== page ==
The Whole Shebang

Ep. 19 - Honoring the Flow; Embracing the Superpowers of a Woman's Menstrual Cycle and Her Four Inner Seasons with Elizabeth Tidwell

January 24, 2024 Jen Briggs Season 1 Episode 19
The Whole Shebang
Ep. 19 - Honoring the Flow; Embracing the Superpowers of a Woman's Menstrual Cycle and Her Four Inner Seasons with Elizabeth Tidwell
Show Notes Transcript Chapter Markers

Today we learn how to unlock and harness the superpowers of the menstrual cycle. And may I say,  men - if you want to understand the women in your world more clearly and empower them, this is for you. Women - if you want to embrace vs. disown parts of yourself that hold power, this is for you. Basically, and as unbiased as I can be, this conversation is for everyone.

Our guest, Elizabeth Tidwell breaks it down for us with The Four Seasons Framework of the menstrual cycle, and it's a game-changer for how we interact with one another —from family to the workplace.

In our conversation, we explore the nuances and power of each menstrual phase, from the energetic 'inner summer' (aka Beyonce season) to the introspective 'inner autumn' where clarity and discernment are in full force. We investigate why it's vital to balance commitments with self-care, we contemplate the potential of aligning work practices with menstrual awareness, which enrich creativity and productivity. And gain and understanding of how empathy and information help raise the tide for everyone.

Elizabeth Tidwell is a holistic menstrual cycle coach who helps women and menstruators learn vital body literacy and facilitates a deeper relationship between menstruators and their cycles, bodies, and whole selves. She prioritizes nervous system regulation and personal agency, empowering her clients in a trauma-informed environment. She’s also a mom and the founder of My Club Red, a hormone-friendly period self-care subscription box designed to transform menstruators' periods into a time of self-nurture, radical rest, and self-connecting ritual.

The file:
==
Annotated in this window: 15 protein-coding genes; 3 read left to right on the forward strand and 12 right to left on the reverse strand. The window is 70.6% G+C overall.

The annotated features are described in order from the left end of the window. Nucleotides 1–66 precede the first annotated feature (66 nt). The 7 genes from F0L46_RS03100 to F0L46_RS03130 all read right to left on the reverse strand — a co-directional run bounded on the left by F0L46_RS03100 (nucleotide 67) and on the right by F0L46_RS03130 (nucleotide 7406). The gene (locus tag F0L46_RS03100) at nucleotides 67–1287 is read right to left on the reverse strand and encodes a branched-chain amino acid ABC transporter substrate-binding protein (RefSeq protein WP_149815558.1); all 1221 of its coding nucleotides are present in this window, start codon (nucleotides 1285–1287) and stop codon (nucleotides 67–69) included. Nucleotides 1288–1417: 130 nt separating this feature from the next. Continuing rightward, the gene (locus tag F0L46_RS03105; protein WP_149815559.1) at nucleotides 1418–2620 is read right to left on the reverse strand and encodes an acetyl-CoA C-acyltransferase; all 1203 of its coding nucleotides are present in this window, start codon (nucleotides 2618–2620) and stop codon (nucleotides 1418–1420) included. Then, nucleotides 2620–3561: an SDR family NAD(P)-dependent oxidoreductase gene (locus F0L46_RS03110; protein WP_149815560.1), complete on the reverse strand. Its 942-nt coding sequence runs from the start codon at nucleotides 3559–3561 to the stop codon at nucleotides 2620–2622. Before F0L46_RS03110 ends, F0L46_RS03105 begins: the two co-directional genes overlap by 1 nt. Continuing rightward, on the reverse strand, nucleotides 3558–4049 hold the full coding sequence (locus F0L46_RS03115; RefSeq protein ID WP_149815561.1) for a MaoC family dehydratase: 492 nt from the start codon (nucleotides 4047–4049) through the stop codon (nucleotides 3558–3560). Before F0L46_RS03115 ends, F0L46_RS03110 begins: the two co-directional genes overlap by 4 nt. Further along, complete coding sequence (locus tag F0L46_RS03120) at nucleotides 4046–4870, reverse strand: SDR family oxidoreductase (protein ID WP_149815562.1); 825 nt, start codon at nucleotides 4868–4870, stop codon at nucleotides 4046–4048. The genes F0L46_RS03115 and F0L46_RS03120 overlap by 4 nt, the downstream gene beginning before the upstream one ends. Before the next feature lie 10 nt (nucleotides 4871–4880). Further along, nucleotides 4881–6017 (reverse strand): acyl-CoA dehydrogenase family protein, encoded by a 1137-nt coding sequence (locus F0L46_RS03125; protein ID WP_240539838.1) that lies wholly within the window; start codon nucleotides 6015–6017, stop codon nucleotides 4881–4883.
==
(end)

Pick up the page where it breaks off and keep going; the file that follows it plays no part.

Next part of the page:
Let's dive in and learn together!

Connect with Elizabeth
https://myclubred.com

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https://myclubred.com/pages/menstruality-magazine

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Speaker 1:

Elizabeth Tedwell, welcome to the whole shebang. It's been a minute for us to get here, hasn't it?

Speaker 2:

I've been trying for a while.

Speaker 1:

This, to me, is a really important conversation it's been I don't know how long ago it was that I ran into somebody that was talking about just hormonal cycles and how that impacts our work and every. It seems like such a basic thing, and I actually was having a conversation with several of my girlfriends the other day and we were like I can't remember. Oh, one of them was like I'm not sure if I'm ovulated, when do I? And we're like 40 years old and still I'm like these are our bodies and there's a lot that we still don't know. So I'm really excited to have you on today and have you kind of educate us on some of the basics, and I also do hope I'm just going to say I know that there have been more men listening to this podcast than I anticipated and I believe it is just as important for men in our world to understand what's happening in us.

Speaker 2:

Absolutely Because.

Speaker 2:

I mean whether you experience these particular hormonal fluctuations. One, it's important to know what's going on in the world of everyone around you. So everybody has menstruators in their life. They either have daughters or sisters or moms or wives or partners, or you know what I mean like it influences or coworkers right, like it's everywhere. Our menstrual cycles show up every single day and whether you are like kind of on the recipient end or the one like in the driver's seat, this is happening to me. It still absolutely is relevant context Context. So I love that you brought that up from the get go that, if you're a guy and this isn't happening in your body, it's still going to be really, really insightful for you to learn, and especially to us, obviously, if you do experience these natural female hormonal cycles, it's going to be. So many of us weren't ever taught this right, so we weren't taught this about our own bodies and we certainly weren't taught about the hormonal patterns and how they influence other people's bodies, and that is so important.

Speaker 1:

Oh, okay, I'm ready, let's jump in. So can you just start with some of the basics? We have sort of four phases right of our hormonal hormonal cycle. Can you help us understand what those are?

Speaker 2:

Yes, okay, so I'm going to share a archetype like a pattern. It's called the Four Seasons Framework and it's coined by my mentors at Red School, alexandra Pope and Shawnee Hugo Werlitzer. I studied with them in Red School and I love sharing this framework because it makes understanding the ebbs and flows of your hormonal pattern, which can seem really, you know, lots of information, and complex because it is, but the Four Seasons Framework makes it so intuitive and very simple. So the first thing, day one of your cycle, is when your period starts, and that is the beginning of inner winter. So this, if we think about what's going on in winter everything's slowing down, the trees are bare, everything's hibernating, it's winter rest time. So when you are on your period, that is when your hormones are lowest, and so we're in a rest phase.